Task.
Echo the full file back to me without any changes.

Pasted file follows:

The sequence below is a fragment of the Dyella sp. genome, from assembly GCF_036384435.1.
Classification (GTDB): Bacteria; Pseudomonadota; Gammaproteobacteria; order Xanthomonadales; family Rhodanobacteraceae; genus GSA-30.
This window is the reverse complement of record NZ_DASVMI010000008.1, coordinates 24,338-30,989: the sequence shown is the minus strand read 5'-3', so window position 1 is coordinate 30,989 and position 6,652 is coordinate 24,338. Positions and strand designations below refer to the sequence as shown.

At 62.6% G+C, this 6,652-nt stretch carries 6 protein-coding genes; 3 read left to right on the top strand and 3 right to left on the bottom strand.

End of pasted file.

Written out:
The sequence below is a fragment of the Dyella sp. genome, from assembly GCF_036384435.1.
Classification (GTDB): Bacteria; Pseudomonadota; Gammaproteobacteria; order Xanthomonadales; family Rhodanobacteraceae; genus GSA-30.
This window is the reverse complement of record NZ_DASVMI010000008.1, coordinates 24,338-30,989: the sequence shown is the minus strand read 5'-3', so window position 1 is coordinate 30,989 and position 6,652 is coordinate 24,338. Positions and strand designations below refer to the sequence as shown.

At 62.6% G+C, this 6,652-nt stretch carries 6 protein-coding genes; 3 read left to right on the top strand and 3 right to left on the bottom strand.